[It’s a bit of an exaggeration to say the younger generation doesn’t read the newspaper, though they may be less faithful at doing so than their elders. And even this article notes that the newspaper may disappear in printed form, but not electronically. The “Oracle of Omaha,” Warren Buffett, has sunk many millions into purchasing newspapers in recent years. One of the world’s richest people, Buffett doesn’t normally make huge mistakes when it comes to money. His faith in the newspaper business surely does not indicate that the death of newspapers is imminent.]

4. The Book
You say you will never give up the physical book that you hold in your hand and turn the literal pages. I said the same thing about downloading music from iTunes. I wanted my hard copy CD. But I quickly changed my mind when I discovered that I could get albums for half the price without ever leaving home to get the latest music. The same thing will happen with books. You can browse a bookstore online and even read a preview chapter before you buy. And the price is less than half that of a real book. And think of the convenience! Once you start flicking your fingers on the screen instead of the book, you find that you are lost in the story, can’t wait to see what happens next, and you forget that you’re holding a gadget instead of a book.

[Maybe, but a good many readers have shut off their Kindles and gone back to flipping printed pages to get the true satisfaction of reading a book. “Fahrenheit 451″ didn’t get rid of all the books, and neither did the dark ages in Europe, when Irish monks took it upon themselves to save and make copies of every written thing they could get their hands on.]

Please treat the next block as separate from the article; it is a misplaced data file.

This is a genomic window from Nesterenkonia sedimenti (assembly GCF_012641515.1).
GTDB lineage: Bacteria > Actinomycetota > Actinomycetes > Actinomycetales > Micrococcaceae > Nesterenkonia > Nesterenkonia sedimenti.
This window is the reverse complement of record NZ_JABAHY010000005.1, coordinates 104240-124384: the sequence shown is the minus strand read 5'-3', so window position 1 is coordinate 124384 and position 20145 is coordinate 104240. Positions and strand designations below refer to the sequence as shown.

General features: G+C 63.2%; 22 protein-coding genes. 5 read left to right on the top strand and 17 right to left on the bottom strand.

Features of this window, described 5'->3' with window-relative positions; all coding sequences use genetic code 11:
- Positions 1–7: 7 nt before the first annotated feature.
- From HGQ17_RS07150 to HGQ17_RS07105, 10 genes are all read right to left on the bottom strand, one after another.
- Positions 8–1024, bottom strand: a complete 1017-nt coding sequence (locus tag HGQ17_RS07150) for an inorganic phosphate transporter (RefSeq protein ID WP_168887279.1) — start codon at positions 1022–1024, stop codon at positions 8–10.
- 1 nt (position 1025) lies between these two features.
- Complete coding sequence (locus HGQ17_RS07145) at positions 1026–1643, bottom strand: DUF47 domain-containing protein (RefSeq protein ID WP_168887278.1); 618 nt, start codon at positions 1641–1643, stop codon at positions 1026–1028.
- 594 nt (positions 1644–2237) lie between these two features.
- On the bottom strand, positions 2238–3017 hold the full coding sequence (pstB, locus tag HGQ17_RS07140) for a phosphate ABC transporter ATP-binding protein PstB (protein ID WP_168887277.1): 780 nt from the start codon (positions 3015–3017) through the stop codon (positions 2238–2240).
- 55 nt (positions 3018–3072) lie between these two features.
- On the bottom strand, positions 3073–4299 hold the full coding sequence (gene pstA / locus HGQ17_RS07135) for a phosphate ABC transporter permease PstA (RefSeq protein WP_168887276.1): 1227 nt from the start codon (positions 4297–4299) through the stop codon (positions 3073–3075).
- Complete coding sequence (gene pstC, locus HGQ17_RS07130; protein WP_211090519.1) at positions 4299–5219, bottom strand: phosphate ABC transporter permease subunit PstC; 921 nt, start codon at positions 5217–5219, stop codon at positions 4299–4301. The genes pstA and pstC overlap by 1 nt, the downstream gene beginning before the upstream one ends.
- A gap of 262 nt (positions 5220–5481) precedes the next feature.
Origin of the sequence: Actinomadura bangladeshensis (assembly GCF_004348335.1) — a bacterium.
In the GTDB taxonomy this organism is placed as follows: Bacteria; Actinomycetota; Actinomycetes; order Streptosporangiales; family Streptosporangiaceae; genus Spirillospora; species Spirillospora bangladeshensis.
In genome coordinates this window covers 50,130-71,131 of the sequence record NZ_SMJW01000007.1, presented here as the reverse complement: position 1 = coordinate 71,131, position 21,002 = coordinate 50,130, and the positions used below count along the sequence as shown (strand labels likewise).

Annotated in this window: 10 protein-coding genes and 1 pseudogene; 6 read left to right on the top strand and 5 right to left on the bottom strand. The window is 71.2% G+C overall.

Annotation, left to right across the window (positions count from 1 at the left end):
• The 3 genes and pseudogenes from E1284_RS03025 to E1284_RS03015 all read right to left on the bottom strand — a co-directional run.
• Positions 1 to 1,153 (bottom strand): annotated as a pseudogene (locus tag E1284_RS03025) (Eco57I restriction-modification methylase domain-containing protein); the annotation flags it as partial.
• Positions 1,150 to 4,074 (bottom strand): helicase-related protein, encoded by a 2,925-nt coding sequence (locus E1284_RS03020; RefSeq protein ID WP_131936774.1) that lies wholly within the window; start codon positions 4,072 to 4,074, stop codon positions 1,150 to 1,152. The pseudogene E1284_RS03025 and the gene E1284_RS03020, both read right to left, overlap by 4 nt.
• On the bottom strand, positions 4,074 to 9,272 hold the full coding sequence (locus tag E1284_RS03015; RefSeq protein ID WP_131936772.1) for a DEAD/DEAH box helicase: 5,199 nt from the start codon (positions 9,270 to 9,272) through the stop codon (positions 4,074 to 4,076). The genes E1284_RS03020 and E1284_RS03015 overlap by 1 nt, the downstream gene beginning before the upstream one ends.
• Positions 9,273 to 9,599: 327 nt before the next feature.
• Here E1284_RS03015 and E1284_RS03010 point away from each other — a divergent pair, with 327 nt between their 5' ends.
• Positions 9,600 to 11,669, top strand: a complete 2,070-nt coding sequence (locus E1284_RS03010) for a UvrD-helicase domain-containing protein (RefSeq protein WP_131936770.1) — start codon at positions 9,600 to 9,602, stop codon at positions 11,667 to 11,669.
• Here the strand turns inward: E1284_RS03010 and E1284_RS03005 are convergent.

5. The Land Line Telephone
Unless you have a large family and make a lot of local calls, you don’t need it anymore. Most people keep it simply because they’ve always had it. But you are paying double charges for that extra service. All the cell phone companies will let you call customers using the same cell provider for no charge against your minutes.

[Land lines certainly are on the decline and may cease to exist. But they are vastly less expensive than cell phone services and there are certain situations when only a land line will do. For example, inmates on furlough from the Nebraska corrections system must stay only at a home with a land line so that the corrections department can phone them via that land line to ensure that they are where they are supposed to be.]

6. Music
This is one of the saddest parts of the change story. The music industry is dying a slow death. Not just because of illegal downloading. It’s the lack of innovative new music being given a chance to get to the people who would like to hear it. Greed and corruption is the problem. The record labels and the radio conglomerates are simply self-destructing. Over 40% of the music purchased today is “catalogue items,” meaning traditional music that the public is familiar with. Older established artists. This is also true on the live concert circuit. To explore this fascinating and disturbing topic further, check out the book, “Appetite for Self-Destruction” by Steve Knopper, and the video documentary, “Before the Music Dies.”

[We don’t have enough knowledge of this industry to dispute the article. But new and innovative music remains available for purchase on-line and new groups continue to pop up and thrive.]

7. Television Revenues